TESSA envisions a community free from domestic violence and relationship abuse. Their work supports victims of domestic abuse, sexual abuse, trafficking, and stalking. Established in 1977 they were formed based on community needs.
Programming includes shelter, victim advocacy, counseling, legal services, and youth education. They deliver education on healthy relationships, consent, and how to be an upstander (rather than a bystander). Victim advocacy can be anything from walk-ins and their safe line, to supporting victims at the courthouse and in the hospitals.
Community Engagement Manager, Rica Molet, shared that they served 1,500 individuals last year. But the need is much greater. CSPD receives an average of 35 domestic abuse calls every day. The thing Rica would most like people to know about is that TESSA does not exclusively serve women. Marginalized men make up about 8% of their client base.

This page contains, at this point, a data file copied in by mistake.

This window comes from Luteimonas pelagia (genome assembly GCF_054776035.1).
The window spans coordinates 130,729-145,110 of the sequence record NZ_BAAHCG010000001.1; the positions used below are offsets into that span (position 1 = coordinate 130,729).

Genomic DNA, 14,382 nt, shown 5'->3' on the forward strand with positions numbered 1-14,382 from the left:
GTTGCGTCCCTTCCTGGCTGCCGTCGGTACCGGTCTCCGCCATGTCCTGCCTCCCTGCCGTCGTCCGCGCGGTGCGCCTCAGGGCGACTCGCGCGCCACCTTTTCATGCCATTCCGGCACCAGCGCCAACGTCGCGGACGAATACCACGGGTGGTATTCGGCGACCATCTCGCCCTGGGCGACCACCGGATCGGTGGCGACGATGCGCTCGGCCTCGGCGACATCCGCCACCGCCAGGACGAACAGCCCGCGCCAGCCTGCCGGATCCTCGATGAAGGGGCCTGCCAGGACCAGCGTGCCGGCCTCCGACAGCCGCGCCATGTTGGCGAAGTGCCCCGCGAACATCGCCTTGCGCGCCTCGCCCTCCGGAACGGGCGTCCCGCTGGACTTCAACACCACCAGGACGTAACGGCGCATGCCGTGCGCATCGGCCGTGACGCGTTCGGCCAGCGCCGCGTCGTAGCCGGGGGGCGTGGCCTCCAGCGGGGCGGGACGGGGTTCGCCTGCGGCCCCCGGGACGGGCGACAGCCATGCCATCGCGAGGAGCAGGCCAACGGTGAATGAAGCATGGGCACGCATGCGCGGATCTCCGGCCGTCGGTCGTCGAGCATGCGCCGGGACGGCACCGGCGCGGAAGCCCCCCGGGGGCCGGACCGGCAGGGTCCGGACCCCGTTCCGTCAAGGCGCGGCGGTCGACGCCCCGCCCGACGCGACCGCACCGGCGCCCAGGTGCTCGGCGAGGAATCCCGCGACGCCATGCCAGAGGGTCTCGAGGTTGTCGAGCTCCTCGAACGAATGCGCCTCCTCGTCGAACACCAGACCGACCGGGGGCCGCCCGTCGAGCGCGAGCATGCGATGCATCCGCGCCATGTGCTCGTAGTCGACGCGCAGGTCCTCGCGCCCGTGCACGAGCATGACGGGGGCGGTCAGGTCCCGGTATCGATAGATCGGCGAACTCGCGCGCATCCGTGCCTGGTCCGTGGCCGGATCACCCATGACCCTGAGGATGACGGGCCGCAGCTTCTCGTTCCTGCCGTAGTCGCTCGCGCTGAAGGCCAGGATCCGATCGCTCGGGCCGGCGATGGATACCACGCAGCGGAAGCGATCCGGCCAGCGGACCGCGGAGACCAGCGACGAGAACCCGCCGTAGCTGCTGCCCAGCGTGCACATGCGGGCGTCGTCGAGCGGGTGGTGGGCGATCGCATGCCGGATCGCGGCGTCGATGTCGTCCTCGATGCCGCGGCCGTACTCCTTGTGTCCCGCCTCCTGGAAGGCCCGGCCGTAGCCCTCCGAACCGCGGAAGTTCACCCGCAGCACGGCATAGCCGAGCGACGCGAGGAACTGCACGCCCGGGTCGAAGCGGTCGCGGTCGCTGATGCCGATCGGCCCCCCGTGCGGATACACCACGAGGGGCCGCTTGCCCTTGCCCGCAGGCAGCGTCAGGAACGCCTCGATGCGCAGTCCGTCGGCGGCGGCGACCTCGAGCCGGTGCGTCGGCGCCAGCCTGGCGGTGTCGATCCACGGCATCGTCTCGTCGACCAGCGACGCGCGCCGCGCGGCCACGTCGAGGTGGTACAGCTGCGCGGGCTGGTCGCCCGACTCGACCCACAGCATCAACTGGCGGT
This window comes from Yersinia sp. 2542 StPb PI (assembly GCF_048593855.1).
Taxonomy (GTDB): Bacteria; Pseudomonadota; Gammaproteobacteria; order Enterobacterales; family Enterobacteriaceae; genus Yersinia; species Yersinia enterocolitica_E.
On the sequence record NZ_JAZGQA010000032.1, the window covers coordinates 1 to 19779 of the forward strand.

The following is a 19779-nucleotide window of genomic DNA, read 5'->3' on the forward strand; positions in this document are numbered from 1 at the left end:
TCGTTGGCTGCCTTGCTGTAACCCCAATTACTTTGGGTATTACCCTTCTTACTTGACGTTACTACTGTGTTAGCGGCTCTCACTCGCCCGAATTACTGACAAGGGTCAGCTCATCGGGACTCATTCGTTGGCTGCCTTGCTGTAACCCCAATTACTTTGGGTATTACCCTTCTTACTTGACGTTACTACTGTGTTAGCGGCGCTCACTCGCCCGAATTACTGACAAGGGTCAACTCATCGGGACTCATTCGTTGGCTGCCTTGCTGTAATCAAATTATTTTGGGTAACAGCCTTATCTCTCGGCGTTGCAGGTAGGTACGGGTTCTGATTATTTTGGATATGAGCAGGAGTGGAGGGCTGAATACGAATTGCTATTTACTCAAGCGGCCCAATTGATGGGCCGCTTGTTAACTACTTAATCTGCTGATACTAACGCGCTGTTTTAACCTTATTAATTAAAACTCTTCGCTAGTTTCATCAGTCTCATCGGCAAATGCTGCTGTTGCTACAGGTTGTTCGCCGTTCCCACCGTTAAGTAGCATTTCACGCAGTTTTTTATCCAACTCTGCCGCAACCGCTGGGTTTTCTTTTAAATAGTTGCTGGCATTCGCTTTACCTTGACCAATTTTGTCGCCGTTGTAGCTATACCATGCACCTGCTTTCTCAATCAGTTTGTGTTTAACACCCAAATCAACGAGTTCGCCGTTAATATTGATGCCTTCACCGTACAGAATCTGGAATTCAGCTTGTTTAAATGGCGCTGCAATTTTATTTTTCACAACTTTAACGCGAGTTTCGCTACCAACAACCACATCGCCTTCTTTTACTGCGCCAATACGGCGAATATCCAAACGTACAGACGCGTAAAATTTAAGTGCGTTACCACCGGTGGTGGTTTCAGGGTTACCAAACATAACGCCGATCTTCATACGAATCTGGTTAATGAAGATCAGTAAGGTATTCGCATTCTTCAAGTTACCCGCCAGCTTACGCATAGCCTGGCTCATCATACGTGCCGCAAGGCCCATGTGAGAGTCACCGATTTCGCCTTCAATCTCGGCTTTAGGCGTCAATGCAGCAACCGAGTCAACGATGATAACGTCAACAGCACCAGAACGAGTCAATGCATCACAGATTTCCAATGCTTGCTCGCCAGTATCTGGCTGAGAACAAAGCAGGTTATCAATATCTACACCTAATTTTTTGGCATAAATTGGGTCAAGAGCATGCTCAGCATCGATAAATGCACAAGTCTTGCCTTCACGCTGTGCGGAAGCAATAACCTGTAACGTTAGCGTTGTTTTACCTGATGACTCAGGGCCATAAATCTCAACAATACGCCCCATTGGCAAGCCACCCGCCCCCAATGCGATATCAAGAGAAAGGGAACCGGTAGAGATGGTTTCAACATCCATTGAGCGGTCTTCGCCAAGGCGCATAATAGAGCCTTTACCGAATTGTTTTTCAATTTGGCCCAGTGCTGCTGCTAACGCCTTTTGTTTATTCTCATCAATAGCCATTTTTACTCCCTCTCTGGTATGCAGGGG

TESSA is rebuilding their volunteer programming (post COVID) and has many opportunities, including working with clients, serving in their safe house, youth & children programming, hospitals & courthouses advocacy, office/administration, and more! Get involved by going to https://www.tessacs.org. Additionally, the team at TESSA is in the middle of their annual Holiday Shoppe. They ask the community to help them in providing gifts for the kids and families in their programming. To help bring some holiday cheer, check out their wishlist. Gifts are needed by December 3rd.
Partners in Housing
Did you know that families are the fastest growing demographic of the homeless, making up 41% of that population? Partners in Housing exists to provide one year of transitional housing and supportive services to families experiencing homelessness or at imminent risk of becoming homeless, with the goal of achieving self-sufficiency.